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Punished: Policing the Lives of Black and Latino Boys (New Perspectives in Crime, Deviance, and Law) Paperback – June 27, 2011
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In this compelling sociological narrative, Rios describes the problems facing black and Latino youth as they come of age. A former gang member who went on to earn a Ph.D. at Berkeley, Rios returned to his old Oakland neighborhood to shadow 40 young men as they dealt with poverty, violence, and institutionalized racism. As he recounts their life stories, Rios deftly balances analysis with vivid anecdotes about uninterested educators, struggling parents, police brutality, and gang victimization. From elementary school on, teachers and law enforcement mark these boys as "dangerous" or "difficult," and harshly punish them for petty infractions. Once they accumulate "negative credentials," the young men are subject to increased surveillance—and are consequently more likely to end up in prison. Rios terms this criminalization "the youth control complex," and explains how it systematically deprives boys of their dignity and their ability to succeed at school or in the job market. He examines how the culture of punishment pushes young men into the very criminality that the punishment is meant to deter, and makes a compelling argument that better financed social programs and positive reinforcement could make all the difference. (July)
"Rios provides numerous conceptual innovations, noted below in italics, that should soon find their way into all of our introductory, deviance, and race/ethnicity texts.... A book bristling with insight."-Robert Garot,American Journal of Sociology
“This analysis gives great context to the lives of career criminals….Rios’ work suggests that people drop out, commit crimes, and adapt themselves to a ‘fugitive life’ because they are unable to find an institution that grants them the acknowledgment and dignity that they are systematically denied.”-Du Bois Review
"Accessible, engaging and thought provoking, Punished presents unique data and compelling analytical insights, opening what should prove to be a fruitful line of research. For this reason and other reasons…this important book is a worthwhile read for anyone within or outside the academy who is looking to understand the punitive turn in American society from the perspective of those who are most heavily policed, punished and criminalized.”-Social Forces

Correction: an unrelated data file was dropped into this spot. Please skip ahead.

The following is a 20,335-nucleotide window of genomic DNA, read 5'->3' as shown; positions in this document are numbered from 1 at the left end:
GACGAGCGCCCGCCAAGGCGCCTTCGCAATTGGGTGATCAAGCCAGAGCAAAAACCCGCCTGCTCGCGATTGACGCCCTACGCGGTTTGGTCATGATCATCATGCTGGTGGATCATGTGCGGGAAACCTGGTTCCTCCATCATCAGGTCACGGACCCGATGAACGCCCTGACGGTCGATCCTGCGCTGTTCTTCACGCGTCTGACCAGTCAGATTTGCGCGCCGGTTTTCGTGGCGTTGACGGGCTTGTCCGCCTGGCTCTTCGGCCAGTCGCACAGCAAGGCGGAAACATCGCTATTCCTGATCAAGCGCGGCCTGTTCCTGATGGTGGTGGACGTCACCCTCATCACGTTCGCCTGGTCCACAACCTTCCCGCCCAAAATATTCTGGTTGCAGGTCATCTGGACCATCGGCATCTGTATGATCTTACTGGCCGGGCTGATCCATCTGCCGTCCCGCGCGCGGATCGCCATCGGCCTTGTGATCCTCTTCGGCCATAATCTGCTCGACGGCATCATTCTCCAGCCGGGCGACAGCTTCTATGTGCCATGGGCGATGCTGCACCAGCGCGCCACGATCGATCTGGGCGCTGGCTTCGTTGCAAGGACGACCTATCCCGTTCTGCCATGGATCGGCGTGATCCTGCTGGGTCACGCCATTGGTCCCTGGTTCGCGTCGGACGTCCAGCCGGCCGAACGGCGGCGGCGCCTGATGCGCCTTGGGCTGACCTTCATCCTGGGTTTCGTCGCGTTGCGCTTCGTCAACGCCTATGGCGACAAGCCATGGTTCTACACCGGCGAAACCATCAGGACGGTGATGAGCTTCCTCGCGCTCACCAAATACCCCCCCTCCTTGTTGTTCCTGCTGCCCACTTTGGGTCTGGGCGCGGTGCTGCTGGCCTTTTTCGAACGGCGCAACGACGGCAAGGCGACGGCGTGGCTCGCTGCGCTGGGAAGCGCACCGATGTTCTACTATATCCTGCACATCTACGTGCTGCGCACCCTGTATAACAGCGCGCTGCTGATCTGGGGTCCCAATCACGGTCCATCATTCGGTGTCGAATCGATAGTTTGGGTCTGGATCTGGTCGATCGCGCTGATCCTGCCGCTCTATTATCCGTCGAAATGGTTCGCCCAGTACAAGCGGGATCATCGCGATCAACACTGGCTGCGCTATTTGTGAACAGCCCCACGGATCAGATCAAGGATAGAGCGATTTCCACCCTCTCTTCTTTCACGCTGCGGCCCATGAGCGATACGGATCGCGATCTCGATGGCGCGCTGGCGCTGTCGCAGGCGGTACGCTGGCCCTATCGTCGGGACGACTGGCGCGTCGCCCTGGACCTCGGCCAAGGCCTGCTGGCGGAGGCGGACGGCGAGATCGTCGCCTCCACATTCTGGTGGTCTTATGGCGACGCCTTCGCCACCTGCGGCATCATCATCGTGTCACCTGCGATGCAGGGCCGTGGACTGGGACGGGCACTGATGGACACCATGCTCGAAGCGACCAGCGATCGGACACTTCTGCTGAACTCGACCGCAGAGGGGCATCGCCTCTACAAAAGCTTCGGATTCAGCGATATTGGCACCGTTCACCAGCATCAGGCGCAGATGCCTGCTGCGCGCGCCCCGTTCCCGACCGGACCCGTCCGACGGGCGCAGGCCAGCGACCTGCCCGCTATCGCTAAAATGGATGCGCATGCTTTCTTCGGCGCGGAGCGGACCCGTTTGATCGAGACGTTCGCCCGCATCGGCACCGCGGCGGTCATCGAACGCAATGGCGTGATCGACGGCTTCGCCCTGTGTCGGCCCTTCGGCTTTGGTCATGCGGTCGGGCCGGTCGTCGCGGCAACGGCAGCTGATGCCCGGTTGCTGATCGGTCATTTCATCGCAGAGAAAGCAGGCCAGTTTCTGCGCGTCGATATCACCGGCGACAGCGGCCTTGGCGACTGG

"This is a well overdue and important contribution to our understanding of urban street youth and gangs. Rios turns the table on traditional gang researchers by showing how the process of criminalization and the youth control complex is biased against young boys of color."-Diego Vigil,author of The Projects: Gang and Non-Gang Families in East Los Angeles
"Rios's book is a valuable contribution to the field because it is an interdisciplinary work that addresses fundamental and ongoing concepts of juvenile delinquency and gang participation."-Madeleine Novich,Criminal Law and Criminal Justice Book Review
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This study, conducted by author Victor M. Rios, focuses on the institutional injustices faced by Black and Latino male youth. Although, as a minority, I was already aware of such injustices, Rios' work provided me with the vocabulary necessary to further comprehend "the system." Overall, my opinions were changed. I once dubbed my low-achieving, male peers as lazy wanna-be delinquents. After reading "Punished," I realized these boys are not to blame. There are so many outer forces prohibiting these boys from realizing their full potential.
Everyone should give this book a read! It'll definitely teach you something new.
Most recent customer reviews
You think you would be getting some biopic about this guys life in oakland but you don't. Or at least you get 10 pages of it.Read more